2.5

Home Sweet Hell

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<i>Home Sweet Hell</i>

“Less is more” is an often-heard tenet of good storytelling—but one that the filmmakers behind the purported dark comedy Home Sweet Hell ignored. That there are three writing credits (Carlo Allen, Ted Elrick and Tom Lavagnino) attached to a 98-minute movie is only the first of many red flags in this “satire” (we think) about marriage, murder, mental illness and/or life in suburbia. Director Anthony Burns (Skateland) presents an over-the-top, unfunny and ridiculous misogynistic mess of a movie in which the female characters are either beautiful, cold-hearted murderers or beautiful whores.

Taking a few cues from John Waters’ Serial Mom (1994), Katherine Heigl steps into the role of a psychopath in a Stepford-wife wardrobe. From the film’s opening frames, the audience knows that something’s amiss with Mona Champagne. She greets her family with fake smiles and backhanded compliments, and her seemingly pleasant countenance belies a rage just beneath the surface. Mona’s OCD manifests itself in her unhealthy affinity for scrapbooking her family’s life and goals; and her true nature surfaces during a split-second shot in which she rearranges the kitchen knives in a knife block with the force and acumen of a samurai warrior.

Although Mona is already unlikeable from the outset, the filmmakers somehow found it necessary to add another vile layer to the character: She’s a bigot to boot. She calls her gay neighbors “ladies” and spouts offhanded and offensive dialogue like “At least she’s not Mexican,” or “Daddy says to hire a Jew … all they do is make money.” There’s no need for this extra dimension to the character—we got the message in the first two minutes of the film. Burns and the screenwriting team should have channeled their efforts elsewhere, perhaps delving further into Mona’s psyche or toward crafting a more interesting or original plot. Nothing, and we mean nothing, happens in Home Sweet Hell that the audience can’t predict.

Patrick Wilson plays Mona’s better, or at least other, half. Don’s a milquetoast husband who goes along with the charade. From the outside looking in, Don has it all: a pretty wife, two kids in private school, a tidy and comfortable home and a successful furniture business, all thanks to his wife’s parents. Don’s kept on a tight leash, and Mona organizes his entire life. Every aspect of it. When he gets a little frisky at bedtime, she rebuffs him with, “We will have sex on the 9th as scheduled.”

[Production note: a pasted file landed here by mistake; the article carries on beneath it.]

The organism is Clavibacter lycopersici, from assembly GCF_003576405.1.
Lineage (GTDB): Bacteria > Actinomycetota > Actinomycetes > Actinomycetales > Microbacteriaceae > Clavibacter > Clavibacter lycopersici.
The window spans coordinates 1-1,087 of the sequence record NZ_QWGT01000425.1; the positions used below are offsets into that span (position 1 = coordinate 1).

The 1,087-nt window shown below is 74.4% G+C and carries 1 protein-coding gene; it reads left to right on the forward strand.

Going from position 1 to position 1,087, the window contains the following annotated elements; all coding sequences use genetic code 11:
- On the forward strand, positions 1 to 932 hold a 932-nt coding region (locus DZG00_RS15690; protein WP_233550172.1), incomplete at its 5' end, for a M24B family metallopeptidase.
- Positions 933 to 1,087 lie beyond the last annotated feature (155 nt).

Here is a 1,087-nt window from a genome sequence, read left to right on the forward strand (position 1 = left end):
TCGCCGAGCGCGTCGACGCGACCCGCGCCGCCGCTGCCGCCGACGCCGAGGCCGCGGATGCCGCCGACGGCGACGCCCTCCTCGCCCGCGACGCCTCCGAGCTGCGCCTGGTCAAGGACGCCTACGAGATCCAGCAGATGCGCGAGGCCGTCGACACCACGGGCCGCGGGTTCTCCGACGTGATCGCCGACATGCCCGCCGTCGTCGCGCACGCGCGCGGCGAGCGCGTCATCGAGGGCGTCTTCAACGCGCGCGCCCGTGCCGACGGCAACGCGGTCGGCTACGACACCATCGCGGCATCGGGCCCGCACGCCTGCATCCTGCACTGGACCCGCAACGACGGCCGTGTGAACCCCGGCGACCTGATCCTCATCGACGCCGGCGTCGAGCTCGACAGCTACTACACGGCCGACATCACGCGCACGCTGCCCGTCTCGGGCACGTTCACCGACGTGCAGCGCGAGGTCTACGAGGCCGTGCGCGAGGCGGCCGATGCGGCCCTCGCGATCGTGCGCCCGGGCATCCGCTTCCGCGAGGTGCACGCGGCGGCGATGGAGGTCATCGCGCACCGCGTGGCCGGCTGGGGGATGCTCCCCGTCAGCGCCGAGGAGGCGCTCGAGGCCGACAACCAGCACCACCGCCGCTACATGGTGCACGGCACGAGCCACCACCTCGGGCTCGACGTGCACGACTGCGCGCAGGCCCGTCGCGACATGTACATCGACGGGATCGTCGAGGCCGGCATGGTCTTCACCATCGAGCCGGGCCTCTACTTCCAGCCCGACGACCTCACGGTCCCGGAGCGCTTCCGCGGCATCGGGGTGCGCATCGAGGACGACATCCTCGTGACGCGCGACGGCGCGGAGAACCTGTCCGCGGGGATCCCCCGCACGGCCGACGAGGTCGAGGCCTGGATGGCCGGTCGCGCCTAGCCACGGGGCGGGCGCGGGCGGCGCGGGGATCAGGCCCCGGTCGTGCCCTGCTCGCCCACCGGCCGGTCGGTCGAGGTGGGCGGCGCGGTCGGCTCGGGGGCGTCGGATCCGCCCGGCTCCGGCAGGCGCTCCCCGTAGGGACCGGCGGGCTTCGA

So when Don hires a pretty new salesgirl Dusty (Jordana Brewster), it’s easy to understand why he falls for her out-of-the-blue seduction. When Dusty tells Don she’s pregnant and needs money for medical care, Don confesses his transgressions to Mona, who becomes completely unhinged. Mona insists that murder is the only answer to keep their perfect life together.

Burns’ direction and shot choices are serviceable, but pedantic; and the film’s pacing is uneven. Home Sweet Hell’s slow-boiling, secondary extortion plot is so protracted and predictable that instead of adding much-needed spark and action to the story, it only fuels audience ennui. The exposition takes entirely too long, and all the “plot twists” and action sequences are crammed in toward the end. There’s an unnecessary scene of Don dabbling with crystal meth—hilarious, right?—and a number of gratuitous shots of topless women either dancing at a strip club or having sex with the various male characters. There are a lot of boobs and bloodletting during the last third of the film, but since no one’s emotionally invested in any of these characters, the sex and violence becomes boring. One moment, however, does pique some interest: Don finally grows a pair and asks what happened between Mona and her overbearing parents (whom we never see) during her childhood. It’s only a tease though, and that thread is never explored.

If there were a point to this film, it’s completely lost on us. If it’s meant to be a modern parable, then is the takeaway that women should stop being control freaks? Or that wives should do whatever they can to keep their husbands sexually satisfied to prevent straying? Or is it that a perfect suburban life is an urban legend? Both Heigl and Wilson do what they can in their limited, one-dimensional roles, but try as they might, the leads and supporting cast—including Jim Belushi as Don’s obligatory best friend—can’t bring the audience around to care for these characters. In the end, Home Sweet Hell is neither an adequate black comedy nor a good slasher film. It’s just hellish. There’s nothing sweet about it.

Director: Anthony Burns
Writers: Carlo Allen, Ted Elrick and Tom Lavagnino
Starring: Katherine Heigl, Patrick Wilson, Jordana Brewster, Kevin McKidd, AJ Buckley and Jim Belushi
Release Date: March 13, 2015


Christine N. Ziemba is a Los Angeles-based freelance pop culture writer and regular contributor to Paste. You can follow her on Twitter.

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